A government consolidation law to streamline the process to dissolve villages, towns and special districts passed overwhelmingly in the New York State Assembly and Senate and now awaits Governor David Paterson’s signature.
The legislation, dubbed the New N.Y. Government Reorganization and Citizen Empowerment Act, was introduced by Assembly Speaker Sheldon Silver at the behest of Attorney General Andrew Cuomo and sponsored in the Senate by Majority Leader Malcolm Smith. According to proponents, it is a “bipartisan legislative initiative” aimed at reducing costs for taxpayers by encouraging local government efficiency through consolidation.
According to Cuomo, the state’s overlapping governments saddle residents with the nation’s highest local taxes. The bill will not mandate consolidation but rather restructure the law to allow citizens, local officials and counties to make the decisions themselves. The bill states that “… the astounding number of local governments in New York has contributed to the rise of local real property taxes. Throughout the state there are large pockets of overlapping taxing entities ... Nassau and Suffolk Counties combined have over 340 special districts…”
For nearly two years, Rescue Ink has been crusading to put an end to animal cruelty and neglect.
Rescue Ink, a nonprofit organization on Long Island, was formed in 2007 by several longtime friends who were united by their love and admiration of animals.
“We met because we were all doing the same thing in our spare time: rescuing and finding homes for abandoned and abused animals,” the group explains in a statement on its official website. “None of us did it for money; we did it because we cannot stand by while anyone mistreats an animal!”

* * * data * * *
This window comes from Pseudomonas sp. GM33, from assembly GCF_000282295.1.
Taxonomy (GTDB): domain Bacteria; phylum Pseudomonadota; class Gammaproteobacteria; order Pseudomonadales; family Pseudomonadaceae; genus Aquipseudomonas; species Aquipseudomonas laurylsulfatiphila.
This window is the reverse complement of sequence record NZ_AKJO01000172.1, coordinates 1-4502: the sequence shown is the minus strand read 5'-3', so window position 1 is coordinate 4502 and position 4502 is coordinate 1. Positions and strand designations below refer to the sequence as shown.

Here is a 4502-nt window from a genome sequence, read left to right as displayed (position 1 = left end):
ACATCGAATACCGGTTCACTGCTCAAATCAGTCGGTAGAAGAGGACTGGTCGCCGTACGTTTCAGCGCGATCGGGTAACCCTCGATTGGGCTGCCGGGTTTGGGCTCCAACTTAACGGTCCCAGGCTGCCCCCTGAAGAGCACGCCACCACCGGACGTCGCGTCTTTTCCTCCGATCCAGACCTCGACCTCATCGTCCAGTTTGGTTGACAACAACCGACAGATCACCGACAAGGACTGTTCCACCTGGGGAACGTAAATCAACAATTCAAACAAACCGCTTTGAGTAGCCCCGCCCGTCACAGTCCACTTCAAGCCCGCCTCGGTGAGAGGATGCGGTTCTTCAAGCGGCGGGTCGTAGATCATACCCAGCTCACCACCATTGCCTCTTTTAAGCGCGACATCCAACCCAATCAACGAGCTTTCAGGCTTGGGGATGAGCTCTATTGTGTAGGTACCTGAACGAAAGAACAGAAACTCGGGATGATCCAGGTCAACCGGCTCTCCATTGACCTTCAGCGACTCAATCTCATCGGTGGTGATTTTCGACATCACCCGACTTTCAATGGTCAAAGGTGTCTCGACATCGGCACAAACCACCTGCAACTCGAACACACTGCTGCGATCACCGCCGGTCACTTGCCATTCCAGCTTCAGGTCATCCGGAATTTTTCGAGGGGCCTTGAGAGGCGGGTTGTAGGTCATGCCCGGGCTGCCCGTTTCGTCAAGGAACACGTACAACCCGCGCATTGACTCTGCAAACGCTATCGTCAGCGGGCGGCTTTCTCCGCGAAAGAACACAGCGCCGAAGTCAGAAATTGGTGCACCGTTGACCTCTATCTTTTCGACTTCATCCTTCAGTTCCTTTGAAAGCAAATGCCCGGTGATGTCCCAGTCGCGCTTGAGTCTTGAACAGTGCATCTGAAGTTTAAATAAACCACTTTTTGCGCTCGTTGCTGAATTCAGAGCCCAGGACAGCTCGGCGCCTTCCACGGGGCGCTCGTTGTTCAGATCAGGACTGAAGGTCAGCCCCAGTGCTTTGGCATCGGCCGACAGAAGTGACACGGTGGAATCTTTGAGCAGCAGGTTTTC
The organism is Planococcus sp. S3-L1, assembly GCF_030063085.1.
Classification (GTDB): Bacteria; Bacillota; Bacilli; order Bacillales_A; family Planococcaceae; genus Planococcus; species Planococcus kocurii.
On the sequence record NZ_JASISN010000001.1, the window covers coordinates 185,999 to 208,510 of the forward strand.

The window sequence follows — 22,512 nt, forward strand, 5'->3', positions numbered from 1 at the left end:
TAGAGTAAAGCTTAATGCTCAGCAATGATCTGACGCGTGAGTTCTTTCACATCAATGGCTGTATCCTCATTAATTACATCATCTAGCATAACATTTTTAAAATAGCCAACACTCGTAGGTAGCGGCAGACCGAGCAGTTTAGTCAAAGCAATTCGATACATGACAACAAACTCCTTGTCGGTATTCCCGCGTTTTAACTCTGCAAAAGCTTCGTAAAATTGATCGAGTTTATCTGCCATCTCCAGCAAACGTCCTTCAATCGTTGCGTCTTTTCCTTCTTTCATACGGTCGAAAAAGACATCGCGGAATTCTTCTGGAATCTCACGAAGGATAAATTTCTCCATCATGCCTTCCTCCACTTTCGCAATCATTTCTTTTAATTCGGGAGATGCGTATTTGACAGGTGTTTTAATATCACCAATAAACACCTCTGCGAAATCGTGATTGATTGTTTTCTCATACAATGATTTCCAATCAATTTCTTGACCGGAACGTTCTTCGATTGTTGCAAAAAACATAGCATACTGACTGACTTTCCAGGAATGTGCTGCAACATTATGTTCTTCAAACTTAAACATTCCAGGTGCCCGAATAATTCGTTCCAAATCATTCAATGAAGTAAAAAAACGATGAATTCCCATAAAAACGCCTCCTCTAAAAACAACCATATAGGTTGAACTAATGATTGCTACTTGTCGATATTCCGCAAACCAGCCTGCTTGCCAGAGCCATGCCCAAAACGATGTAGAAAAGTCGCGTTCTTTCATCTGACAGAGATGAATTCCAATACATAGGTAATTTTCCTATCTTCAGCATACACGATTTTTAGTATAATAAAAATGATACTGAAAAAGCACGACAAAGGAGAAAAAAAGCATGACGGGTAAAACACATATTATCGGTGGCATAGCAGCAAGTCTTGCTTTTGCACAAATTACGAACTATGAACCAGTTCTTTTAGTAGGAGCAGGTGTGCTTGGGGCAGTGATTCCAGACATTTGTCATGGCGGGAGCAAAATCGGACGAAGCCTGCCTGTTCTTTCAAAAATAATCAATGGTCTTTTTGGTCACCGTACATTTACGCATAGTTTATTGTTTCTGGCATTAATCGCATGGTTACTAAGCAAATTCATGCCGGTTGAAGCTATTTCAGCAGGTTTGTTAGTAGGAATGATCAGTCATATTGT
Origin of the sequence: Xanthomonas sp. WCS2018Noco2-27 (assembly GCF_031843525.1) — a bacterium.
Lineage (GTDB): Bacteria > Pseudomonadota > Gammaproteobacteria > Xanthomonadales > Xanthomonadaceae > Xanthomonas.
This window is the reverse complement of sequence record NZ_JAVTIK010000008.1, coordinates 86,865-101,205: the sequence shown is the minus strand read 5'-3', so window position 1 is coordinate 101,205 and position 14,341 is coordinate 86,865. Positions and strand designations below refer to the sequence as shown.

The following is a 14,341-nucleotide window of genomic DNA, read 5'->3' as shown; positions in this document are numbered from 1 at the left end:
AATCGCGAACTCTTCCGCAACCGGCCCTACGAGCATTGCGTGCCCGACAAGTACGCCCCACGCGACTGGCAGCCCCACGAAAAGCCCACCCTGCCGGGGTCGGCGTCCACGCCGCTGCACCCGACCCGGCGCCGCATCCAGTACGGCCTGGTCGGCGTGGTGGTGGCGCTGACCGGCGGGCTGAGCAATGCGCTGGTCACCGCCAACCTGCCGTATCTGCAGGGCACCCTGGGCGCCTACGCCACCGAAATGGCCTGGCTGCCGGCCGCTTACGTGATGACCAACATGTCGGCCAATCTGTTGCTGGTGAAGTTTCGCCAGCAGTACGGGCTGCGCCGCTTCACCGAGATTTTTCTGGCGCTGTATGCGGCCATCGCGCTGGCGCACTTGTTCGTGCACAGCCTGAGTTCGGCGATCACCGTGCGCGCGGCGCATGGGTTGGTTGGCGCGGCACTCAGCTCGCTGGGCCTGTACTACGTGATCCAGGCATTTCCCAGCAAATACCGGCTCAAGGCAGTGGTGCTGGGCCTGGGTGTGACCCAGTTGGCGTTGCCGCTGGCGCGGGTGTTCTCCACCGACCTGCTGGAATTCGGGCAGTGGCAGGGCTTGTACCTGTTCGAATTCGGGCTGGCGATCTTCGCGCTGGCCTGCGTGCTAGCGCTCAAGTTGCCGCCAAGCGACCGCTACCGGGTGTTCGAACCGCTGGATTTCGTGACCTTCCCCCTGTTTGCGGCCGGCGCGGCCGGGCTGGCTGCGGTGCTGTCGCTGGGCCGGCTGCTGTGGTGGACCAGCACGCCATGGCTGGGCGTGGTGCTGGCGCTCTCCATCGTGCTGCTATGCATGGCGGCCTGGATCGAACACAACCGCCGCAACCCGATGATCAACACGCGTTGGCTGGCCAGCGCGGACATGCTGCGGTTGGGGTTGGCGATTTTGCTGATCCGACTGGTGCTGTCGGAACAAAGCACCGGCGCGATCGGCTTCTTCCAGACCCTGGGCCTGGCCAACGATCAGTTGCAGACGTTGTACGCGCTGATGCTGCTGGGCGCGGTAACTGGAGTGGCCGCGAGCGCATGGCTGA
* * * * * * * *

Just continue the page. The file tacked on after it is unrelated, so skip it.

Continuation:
New York State in 2005 decided to do something few other jurisdictions had yet considered - re-open hundreds of pollution cases to determine whether new science could shed light on old cleanups.
The state took on the task of tracking down whether chemical vapors were lingering at these sites and posing threats to public health. Three years later, the Department of Environmental Conservation (DEC) has made significant progress in tracking down and evaluating more than 400 sites around the state, DEC Commissioner Pete Grannis said. And a leading vapor-intrusion watchdog has called New York’s program the “most systematic and proactive” in the nation.
Nassau County Executive Thomas R. Suozzi has announced his bid to run for re-election to the post he has held since 2001. Suozzi will be running this November to continue as the Nassau County Executive in a time when residents are hurting financially from a national recession.
With residents of Nassau County particularly finding it difficult to continue their way of life in the communities they call home because of the property tax burden, Suozzi says it’s time for a property tax revolution.
On May 14, County Legislator Ed Mangano (17th L.D. – Bethpage) was officially nominated as the Nassau Republican Party’s candidate of choice to challenge Tom Suozzi for county executive on Nov. 3.
Additional nominations, originally scheduled to take place at the party’s May 21 convention at Levittown’s Wisdom Lane Middle School May 21, were postponed, as was an executive committee meeting, due to swine flu precautions. A new date for the convention was not set as of press time.